This poem "Adam's Eve" is a (my) version of ghazal, adapted to English language habits.  It was first published in the annual Cairn 49: St Andrews Review (2014).
It was then included in a chapbook collection:  Thomas Heffernan.
Five Poems, Fourteen Haiku & One Essay. Laurinburg, NC: St Andrews University Press, 2016.
The editors permit re-publication on The Ghazal Page.

Consider the tale of Adam and Eve,
How innocence ended with Adam's eve,

And not only his eve but Eve's eve, too,
The pair of them wearing coverings that leave

A peculiar feeling when a person
Is used to freedom from pant leg and sleeve....

You may suppose that, awakened from Eden
And timeless bliss, they forgot to perceive

What, earlier on, happy and childlike,
They knew: -- but things connect: were they to believe

In that new world, new place; were they able
To wonder, to feel changes that swell, heave,

Hurtle into Time, down highways, byways,
Dead ends and thoroughfares, days and years weave?

Maybe they knew, how not to see, shadows,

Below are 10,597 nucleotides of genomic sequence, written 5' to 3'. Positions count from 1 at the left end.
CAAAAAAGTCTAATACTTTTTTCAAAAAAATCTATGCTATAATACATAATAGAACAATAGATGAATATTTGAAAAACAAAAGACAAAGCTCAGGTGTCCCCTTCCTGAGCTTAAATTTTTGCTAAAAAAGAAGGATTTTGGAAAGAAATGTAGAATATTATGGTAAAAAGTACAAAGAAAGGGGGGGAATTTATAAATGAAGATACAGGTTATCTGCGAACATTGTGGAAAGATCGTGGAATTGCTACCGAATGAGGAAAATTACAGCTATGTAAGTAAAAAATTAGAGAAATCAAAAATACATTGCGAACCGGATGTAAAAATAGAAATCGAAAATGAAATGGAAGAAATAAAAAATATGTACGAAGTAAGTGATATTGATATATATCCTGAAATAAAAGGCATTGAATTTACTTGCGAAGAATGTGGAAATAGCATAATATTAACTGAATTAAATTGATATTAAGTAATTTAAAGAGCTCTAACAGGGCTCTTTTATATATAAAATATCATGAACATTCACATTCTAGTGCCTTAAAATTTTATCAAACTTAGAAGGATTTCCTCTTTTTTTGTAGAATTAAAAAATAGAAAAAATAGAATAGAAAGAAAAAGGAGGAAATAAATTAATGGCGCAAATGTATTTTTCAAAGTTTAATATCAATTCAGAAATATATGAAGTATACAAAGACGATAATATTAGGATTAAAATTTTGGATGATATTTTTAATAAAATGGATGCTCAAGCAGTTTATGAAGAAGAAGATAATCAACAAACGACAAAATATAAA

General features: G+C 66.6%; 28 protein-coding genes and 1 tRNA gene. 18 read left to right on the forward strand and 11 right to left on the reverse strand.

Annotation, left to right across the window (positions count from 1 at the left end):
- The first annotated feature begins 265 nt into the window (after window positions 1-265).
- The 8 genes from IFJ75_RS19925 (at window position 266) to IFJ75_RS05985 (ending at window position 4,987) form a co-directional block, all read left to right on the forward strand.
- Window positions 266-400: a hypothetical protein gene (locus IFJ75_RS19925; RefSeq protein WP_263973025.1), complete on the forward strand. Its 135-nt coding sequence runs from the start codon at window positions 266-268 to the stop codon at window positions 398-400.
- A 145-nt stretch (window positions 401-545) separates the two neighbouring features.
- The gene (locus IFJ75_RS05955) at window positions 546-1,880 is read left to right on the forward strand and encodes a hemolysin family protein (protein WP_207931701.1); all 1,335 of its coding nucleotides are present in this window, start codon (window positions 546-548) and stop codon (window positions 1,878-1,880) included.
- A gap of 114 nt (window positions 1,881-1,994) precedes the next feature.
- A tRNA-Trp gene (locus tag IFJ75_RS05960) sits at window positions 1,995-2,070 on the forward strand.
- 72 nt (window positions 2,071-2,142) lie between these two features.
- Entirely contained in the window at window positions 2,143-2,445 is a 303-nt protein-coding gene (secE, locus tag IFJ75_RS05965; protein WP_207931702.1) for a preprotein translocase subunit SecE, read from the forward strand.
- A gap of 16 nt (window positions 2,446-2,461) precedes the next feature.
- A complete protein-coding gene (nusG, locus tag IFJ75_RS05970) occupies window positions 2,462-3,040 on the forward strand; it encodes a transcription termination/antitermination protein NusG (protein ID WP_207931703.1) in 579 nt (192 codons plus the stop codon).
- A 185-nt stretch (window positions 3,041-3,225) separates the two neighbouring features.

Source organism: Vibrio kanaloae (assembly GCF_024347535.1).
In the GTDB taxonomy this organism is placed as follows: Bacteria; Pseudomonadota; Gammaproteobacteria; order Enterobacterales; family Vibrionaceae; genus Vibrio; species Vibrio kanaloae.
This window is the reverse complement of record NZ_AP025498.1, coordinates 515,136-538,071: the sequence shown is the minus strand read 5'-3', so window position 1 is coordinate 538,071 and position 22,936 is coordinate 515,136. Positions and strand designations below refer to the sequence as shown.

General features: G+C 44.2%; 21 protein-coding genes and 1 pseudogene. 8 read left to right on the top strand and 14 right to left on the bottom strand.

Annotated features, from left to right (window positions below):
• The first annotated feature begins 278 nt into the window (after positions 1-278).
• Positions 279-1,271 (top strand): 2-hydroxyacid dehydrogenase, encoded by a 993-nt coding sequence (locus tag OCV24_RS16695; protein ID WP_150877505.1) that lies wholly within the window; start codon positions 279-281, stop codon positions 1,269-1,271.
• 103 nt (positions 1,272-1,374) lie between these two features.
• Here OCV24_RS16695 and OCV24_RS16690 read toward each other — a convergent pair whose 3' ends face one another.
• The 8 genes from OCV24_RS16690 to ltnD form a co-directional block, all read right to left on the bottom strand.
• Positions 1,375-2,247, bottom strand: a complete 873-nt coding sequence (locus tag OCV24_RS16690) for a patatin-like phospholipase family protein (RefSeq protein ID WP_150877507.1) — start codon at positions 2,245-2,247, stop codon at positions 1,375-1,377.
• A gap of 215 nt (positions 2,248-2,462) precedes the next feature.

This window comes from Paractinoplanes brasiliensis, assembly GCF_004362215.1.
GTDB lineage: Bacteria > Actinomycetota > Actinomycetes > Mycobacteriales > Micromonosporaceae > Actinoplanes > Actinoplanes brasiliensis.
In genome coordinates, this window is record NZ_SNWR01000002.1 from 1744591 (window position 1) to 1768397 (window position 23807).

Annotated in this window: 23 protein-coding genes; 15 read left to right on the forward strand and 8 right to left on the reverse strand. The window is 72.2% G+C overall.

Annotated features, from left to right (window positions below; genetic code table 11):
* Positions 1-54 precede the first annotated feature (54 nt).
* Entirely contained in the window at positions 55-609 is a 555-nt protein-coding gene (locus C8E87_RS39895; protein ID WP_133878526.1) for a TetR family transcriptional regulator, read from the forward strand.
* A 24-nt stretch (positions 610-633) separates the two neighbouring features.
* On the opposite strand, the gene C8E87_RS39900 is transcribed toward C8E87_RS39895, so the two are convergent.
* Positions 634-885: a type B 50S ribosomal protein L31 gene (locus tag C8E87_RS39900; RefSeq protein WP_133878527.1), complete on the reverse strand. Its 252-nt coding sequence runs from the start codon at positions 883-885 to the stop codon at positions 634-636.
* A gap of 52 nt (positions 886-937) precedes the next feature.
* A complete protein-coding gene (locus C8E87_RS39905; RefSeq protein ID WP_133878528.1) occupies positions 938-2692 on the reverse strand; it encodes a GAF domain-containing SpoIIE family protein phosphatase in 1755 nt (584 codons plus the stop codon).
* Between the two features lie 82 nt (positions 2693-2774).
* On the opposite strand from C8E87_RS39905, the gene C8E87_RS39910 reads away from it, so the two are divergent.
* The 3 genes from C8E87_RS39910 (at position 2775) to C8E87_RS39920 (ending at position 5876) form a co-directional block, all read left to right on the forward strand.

When shadows may spoil joys that would relieve?

O writer, might such questions enlighten?
Twining breaths rise and fall eve after Eve.


Thomas Heffernan has published eight books and chapbooks of poems, most recently Working Voices (St Andrews University Press, 2016).  His work has appeared in such publications as Ploughshares, The Midwest Quarterly, Southern Poetry Review, Cairn, St Andrews Review, International Herald Tribune/Asahi, International Poetry Review, Poetry Nippon, Mainichi, Ais-Eiri, Entasis, Greensboro Review, Guilford Review, Poetry Center Southeast Portfolio '83, The Primer, ReadOut, Stone Country, Sandlapper, Tar River Poets, Crucible, Laurel Review, loblolly, Frog Pond, Plover/Chidori, Modern Haiku, The Red Pagoda, Wind Chimes, Vineyard Gazette, Yankee; in anthologies including Wherever Home Begins, Or volge l'anno/At the Year’s Turning (Poems Commemorating Leopardi) and others. He has received a Sam Ragan Award, a National Endowment for the Arts/Southern Arts Federation Literary Fellowship in Poetry and Fiction, the Roanoke-Chowan Prize (for the Liam Poems), the Kusamakura Grand Prize as well as Mainichi awards for haiku. He teaches currently at UNC Pembroke.